“Yes, I’m aware that in God’s eyes and the church’s I’m an adulterer but sometimes, it’s hard to live according to the Bible when one’s heart is involved.  I love this girl and I can’t give her up.”

“Even if it costs you your salvation?  You know the Bible says that people who commit adultery will not have any share in God’s kingdom.”

There was a long pause and then he said, “Don’t worry about me, Dawn.  Just know that I’m sorry for how things turned out for us.  If I hadn’t met and fallen in love with this girl, you and I would still be happily married.  Thank you for the wonderful years we’ve had together.  I hope that one day you will find it in your heart to forgive me for what I have done to you.  Take care of yourself.”

After I hung up, I burst into tears.  My heart was breaking for the loss of my marriage and for the loss of his salvation.   I kept hearing Jesus’ words, “My sheep hear My voice, and I know them, and they follow Me.  And I give them eternal life, and they shall never perish; neither shall anyone snatch them out of My hand.  My Father, who has given them to Me, is greater than all; and no one is able to snatch them out of My Father’s hand.”  John had been following Jesus all of his life but unfortunately, he had allowed his love for the girl to draw him away.  If John had continued to listen to Jesus’ voice, obeyed His teachings of Jesus and resisted temptation, no matter how strong it was, nothing or no one could have removed him from God’s care and protection.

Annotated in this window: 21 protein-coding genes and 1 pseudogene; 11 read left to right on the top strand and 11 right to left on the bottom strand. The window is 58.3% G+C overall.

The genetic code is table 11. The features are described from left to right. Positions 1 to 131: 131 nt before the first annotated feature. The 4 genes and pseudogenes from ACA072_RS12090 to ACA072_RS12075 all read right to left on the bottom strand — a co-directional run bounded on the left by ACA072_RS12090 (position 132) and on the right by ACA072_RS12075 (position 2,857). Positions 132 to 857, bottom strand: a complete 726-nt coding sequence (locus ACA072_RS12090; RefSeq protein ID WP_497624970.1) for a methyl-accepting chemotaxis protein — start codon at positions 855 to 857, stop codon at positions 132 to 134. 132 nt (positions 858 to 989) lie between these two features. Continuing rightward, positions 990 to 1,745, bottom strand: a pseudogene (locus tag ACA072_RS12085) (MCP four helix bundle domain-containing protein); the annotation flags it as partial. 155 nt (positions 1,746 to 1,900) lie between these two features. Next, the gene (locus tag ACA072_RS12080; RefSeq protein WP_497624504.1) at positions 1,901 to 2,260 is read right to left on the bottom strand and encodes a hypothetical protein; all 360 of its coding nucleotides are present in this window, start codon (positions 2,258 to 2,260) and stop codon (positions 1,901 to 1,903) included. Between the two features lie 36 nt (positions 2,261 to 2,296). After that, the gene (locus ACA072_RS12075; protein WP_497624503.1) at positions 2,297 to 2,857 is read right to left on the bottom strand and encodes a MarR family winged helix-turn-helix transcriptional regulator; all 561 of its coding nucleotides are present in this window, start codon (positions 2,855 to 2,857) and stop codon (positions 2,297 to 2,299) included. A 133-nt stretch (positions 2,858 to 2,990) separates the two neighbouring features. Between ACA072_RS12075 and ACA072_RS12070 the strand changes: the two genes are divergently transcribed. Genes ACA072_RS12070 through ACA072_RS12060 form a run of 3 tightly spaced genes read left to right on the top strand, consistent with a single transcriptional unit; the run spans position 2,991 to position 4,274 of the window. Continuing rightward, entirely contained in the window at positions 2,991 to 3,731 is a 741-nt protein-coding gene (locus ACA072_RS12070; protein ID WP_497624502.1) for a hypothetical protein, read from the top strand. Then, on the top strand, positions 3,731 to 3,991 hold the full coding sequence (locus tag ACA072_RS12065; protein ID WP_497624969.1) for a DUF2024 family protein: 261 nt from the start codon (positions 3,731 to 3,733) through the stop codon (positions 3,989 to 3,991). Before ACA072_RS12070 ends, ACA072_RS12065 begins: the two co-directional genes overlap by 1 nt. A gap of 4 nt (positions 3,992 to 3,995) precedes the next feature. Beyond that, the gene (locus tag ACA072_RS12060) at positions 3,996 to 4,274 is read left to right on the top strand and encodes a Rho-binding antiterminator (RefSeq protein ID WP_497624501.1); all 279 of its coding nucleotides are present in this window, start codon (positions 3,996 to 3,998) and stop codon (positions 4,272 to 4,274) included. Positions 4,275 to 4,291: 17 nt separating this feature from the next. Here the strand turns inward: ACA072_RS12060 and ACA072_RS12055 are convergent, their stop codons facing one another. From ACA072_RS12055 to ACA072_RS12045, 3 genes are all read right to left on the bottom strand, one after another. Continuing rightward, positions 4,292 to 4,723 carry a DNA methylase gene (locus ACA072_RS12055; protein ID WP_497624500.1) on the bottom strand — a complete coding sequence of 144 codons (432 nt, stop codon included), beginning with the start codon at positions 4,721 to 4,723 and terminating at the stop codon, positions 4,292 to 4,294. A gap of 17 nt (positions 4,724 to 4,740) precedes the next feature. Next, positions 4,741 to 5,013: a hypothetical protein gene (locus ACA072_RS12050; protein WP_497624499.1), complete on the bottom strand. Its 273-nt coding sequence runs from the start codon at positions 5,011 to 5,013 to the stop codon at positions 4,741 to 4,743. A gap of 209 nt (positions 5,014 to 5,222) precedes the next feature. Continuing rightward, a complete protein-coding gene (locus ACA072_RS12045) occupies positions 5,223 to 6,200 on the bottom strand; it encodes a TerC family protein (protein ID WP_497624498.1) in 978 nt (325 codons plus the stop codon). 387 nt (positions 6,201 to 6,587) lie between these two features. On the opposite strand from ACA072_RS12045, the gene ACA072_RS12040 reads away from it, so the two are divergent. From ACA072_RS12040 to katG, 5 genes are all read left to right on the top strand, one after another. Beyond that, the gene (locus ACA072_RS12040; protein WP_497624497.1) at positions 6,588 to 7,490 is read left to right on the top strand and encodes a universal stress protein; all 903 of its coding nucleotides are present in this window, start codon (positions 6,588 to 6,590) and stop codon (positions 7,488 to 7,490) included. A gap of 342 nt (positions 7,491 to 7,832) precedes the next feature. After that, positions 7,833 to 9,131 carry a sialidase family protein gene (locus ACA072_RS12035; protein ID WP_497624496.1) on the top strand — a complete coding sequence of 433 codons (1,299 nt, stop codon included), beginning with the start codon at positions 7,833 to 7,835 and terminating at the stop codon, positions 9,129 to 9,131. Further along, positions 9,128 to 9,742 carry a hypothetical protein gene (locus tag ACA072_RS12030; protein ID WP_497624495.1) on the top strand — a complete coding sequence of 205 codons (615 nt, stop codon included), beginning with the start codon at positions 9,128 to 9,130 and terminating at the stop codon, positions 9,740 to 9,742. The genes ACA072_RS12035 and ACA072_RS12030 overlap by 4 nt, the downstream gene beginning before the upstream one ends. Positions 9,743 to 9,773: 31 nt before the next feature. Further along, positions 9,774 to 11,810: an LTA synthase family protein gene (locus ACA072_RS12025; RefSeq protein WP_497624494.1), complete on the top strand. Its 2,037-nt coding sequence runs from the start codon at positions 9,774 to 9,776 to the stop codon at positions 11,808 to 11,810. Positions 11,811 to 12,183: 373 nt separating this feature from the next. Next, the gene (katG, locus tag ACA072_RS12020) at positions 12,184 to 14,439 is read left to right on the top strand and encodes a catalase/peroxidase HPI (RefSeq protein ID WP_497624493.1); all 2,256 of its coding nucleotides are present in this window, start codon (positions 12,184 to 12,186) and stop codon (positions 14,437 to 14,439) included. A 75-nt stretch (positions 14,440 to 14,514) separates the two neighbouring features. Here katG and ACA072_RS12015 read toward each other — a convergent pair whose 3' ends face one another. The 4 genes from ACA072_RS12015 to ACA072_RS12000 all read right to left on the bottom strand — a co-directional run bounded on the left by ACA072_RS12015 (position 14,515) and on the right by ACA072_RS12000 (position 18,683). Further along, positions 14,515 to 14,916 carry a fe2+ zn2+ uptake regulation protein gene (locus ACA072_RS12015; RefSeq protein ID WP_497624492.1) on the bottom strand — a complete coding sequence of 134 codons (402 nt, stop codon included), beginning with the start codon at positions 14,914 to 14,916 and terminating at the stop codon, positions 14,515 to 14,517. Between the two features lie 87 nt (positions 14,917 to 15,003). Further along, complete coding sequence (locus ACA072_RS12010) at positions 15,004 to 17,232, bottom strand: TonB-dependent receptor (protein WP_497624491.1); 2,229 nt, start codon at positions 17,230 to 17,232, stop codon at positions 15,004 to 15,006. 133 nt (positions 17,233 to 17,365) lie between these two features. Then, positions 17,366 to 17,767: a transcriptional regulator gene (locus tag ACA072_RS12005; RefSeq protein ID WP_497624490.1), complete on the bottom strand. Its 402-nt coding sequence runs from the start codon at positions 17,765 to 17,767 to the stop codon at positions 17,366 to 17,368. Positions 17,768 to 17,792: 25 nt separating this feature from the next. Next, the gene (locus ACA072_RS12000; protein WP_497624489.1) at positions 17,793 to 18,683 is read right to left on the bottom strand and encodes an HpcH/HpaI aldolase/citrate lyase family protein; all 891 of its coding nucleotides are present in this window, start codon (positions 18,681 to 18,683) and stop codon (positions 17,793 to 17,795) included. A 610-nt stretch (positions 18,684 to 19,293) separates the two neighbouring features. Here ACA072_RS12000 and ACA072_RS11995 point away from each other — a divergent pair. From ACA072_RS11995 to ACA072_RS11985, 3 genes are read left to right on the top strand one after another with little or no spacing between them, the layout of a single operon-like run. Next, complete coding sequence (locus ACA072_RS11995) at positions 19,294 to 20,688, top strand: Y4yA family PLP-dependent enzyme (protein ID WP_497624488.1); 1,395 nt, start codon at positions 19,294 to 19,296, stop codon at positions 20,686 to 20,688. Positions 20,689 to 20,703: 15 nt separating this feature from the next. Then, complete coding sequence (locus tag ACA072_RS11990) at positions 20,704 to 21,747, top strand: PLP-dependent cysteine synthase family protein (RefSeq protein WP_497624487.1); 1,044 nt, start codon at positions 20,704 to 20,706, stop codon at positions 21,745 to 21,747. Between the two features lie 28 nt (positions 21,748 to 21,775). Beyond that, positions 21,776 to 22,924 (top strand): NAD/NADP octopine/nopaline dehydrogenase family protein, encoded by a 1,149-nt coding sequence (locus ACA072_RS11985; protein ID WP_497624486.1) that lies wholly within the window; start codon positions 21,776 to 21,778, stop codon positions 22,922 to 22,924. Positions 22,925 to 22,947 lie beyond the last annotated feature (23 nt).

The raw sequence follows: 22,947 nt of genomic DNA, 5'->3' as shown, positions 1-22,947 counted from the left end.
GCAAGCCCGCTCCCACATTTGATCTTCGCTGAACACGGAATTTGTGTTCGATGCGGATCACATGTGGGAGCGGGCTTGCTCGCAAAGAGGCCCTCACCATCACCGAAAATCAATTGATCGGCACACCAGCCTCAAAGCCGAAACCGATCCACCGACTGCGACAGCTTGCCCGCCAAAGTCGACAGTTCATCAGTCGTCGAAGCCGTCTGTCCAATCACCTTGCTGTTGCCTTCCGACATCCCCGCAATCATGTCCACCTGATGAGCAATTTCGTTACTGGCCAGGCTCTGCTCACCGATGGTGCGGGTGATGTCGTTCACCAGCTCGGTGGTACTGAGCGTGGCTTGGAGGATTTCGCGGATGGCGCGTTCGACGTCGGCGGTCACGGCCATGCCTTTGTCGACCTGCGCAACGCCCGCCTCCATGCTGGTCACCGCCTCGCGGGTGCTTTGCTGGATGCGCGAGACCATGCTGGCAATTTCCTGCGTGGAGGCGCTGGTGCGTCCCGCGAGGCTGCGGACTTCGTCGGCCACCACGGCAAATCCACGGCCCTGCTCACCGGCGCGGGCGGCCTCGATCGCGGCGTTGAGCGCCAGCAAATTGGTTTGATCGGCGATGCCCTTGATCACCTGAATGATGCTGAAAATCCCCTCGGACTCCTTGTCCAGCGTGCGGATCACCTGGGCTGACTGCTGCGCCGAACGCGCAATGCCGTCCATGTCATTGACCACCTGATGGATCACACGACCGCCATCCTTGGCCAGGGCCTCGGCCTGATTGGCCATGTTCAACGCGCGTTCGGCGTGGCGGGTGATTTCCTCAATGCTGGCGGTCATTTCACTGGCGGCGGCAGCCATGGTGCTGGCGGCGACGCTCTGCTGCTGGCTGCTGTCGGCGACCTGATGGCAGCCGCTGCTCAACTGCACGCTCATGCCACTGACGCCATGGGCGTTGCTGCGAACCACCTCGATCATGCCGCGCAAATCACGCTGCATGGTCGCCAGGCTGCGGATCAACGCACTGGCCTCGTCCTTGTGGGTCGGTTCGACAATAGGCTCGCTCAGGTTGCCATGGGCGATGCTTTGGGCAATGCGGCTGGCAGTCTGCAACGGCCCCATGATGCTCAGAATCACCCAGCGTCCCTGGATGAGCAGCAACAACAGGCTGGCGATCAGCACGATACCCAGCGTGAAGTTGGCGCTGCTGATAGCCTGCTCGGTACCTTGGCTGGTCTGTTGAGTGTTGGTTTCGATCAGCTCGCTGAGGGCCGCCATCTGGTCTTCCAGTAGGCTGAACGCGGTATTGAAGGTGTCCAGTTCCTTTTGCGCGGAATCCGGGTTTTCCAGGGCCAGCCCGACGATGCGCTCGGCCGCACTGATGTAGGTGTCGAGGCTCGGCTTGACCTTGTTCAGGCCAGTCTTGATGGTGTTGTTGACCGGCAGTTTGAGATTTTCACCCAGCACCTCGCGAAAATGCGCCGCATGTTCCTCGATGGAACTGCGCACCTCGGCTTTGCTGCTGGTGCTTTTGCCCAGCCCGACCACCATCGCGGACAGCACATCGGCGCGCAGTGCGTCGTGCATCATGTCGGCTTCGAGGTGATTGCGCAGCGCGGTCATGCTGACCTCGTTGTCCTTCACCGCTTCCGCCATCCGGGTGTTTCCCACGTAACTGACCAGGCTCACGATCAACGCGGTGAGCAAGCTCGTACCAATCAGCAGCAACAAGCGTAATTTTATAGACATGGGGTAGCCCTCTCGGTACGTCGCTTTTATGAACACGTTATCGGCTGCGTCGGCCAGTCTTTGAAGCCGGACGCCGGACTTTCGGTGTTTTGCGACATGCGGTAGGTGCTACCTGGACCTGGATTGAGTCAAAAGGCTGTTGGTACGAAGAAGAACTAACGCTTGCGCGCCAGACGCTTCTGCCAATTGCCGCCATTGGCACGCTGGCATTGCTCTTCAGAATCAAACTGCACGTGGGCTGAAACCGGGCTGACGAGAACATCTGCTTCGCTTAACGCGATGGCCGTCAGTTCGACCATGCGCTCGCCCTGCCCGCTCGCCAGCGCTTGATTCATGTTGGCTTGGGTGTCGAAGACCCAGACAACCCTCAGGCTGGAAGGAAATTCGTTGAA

Weeks passed and I still hadn’t been served the divorce papers.  I wondered what the delay was.   I thought of calling John to find out but I didn’t bother.  I figured that I would receive the papers soon enough.  I later found out that he was going to serve me the papers on the day after I got the terrible news that he and his girlfriend were killed in a fatal collision while on they were their way to the hospital.  Their baby daughter was delivered alive at the scene.   The driver of the livery cab which was taking them to the hospital also survived and was in stable condition.

Shocked, I raced down to the hospital and met John’s sister, Abby and her husband, Tim there.  Abby’s eyes were swollen.  We hugged for a long time, crying.  Then, she told me what happened and that the baby was in a serious condition and that everyone was praying for her.   I went into the chapel and prayed too.  We spent all night and until the next morning at the hospital, anxious but hopeful.  Then, at around 5 in the morning, the doctor informed us that the baby was out of danger.  We all breathed a collective sigh of relief and hugged each other.